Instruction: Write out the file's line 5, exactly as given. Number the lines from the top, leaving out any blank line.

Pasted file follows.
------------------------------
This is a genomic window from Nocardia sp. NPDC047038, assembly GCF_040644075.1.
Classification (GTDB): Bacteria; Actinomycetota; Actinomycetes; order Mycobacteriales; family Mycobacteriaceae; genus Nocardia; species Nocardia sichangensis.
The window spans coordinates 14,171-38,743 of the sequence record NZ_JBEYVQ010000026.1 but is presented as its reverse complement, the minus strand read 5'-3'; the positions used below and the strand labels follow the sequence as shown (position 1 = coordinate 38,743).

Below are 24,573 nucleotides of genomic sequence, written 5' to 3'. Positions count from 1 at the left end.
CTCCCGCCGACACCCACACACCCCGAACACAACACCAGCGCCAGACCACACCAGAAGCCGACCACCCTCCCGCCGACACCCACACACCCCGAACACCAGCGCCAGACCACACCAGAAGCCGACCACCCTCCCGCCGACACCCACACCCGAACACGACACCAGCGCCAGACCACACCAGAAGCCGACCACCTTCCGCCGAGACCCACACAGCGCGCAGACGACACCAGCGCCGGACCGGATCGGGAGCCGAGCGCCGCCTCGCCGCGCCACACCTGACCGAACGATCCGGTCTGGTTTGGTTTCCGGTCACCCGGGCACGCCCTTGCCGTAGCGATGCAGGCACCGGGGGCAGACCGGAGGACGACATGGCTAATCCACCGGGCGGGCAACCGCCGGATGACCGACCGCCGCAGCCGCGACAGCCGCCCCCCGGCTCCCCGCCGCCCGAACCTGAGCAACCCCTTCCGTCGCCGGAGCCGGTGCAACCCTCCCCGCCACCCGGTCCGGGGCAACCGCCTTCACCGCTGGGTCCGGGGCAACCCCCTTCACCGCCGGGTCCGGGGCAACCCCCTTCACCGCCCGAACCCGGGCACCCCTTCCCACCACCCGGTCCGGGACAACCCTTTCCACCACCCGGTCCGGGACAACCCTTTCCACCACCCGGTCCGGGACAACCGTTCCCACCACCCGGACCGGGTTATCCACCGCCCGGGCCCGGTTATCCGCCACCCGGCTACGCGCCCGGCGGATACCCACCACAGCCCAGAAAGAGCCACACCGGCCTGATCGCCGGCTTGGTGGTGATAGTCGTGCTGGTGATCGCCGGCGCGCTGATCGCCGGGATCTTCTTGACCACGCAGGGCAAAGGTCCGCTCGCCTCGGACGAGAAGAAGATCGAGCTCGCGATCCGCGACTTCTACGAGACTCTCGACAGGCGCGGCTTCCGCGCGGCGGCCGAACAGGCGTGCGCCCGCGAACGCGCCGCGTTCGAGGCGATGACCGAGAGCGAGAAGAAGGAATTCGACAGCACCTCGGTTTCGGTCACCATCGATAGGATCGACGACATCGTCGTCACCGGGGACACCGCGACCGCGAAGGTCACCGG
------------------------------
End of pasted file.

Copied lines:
CTCCCGCCGACACCCACACACCCCGAACACAACACCAGCGCCAGACCACACCAGAAGCCGACCACCCTCCCGCCGACACCCACACACCCCGAACACCAGCGCCAGACCACACCAGAAGCCGACCACCCTCCCGCCGACACCCACACCCGAACACGACACCAGCGCCAGACCACACCAGAAGCCGACCACCTTCCGCCGAGACCCACACAGCGCGCAGACGACACCAGCGCCGGACCGGATCGGGAGCCGAGCGCCGCCTCGCCGCGCCACACCTGACCGAACGATCCGGTCTGGTTTGGTTTCCGGTCACCCGGGCACGCCCTTGCCGTAGCGATGCAGGCACCGGGGGCAGACCGGAGGACGACATGGCTAATCCACCGGGCGGGCAACCGCCGGATGACCGACCGCCGCAGCCGCGACAGCCGCCCCCCGGCTCCCCGCCGCCCGAACCTGAGCAACCCCTTCCGTCGCCGGAGCCGGTGCAACCCTCCCCGCCACCCGGTCCGGGGCAACCGCCTTCACCGCTGGGTCCGGGGCAACCCCCTTCACCGCCGGGTCCGGGGCAACCCCCTTCACCGCCCGAACCCGGGCACCCCTTCCCACCACCCGGTCCGGGACAACCCTTTCCACCACCCGGTCCGGGACAACCCTTTCCACCACCCGGTCCGGGACAACCGTTCCCACCACCCGGACCGGGTTATCCACCGCCCGGGCCCGGTTATCCGCCACCCGGCTACGCGCCCGGCGGATACCCACCACAGCCCAGAAAGAGCCACACCGGCCTGATCGCCGGCTTGGTGGTGATAGTCGTGCTGGTGATCGCCGGCGCGCTGATCGCCGGGATCTTCTTGACCACGCAGGGCAAAGGTCCGCTCGCCTCGGACGAGAAGAAGATCGAGCTCGCGATCCGCGACTTCTACGAGACTCTCGACAGGCGCGGCTTCCGCGCGGCGGCCGAACAGGCGTGCGCCCGCGAACGCGCCGCGTTCGAGGCGATGACCGAGAGCGAGAAGAAGGAATTCGACAGCACCTCGGTTTCGGTCACCATCGATAGGATCGACGACATCGTCGTCACCGGGGACACCGCGACCGCGAAGGTCACCGG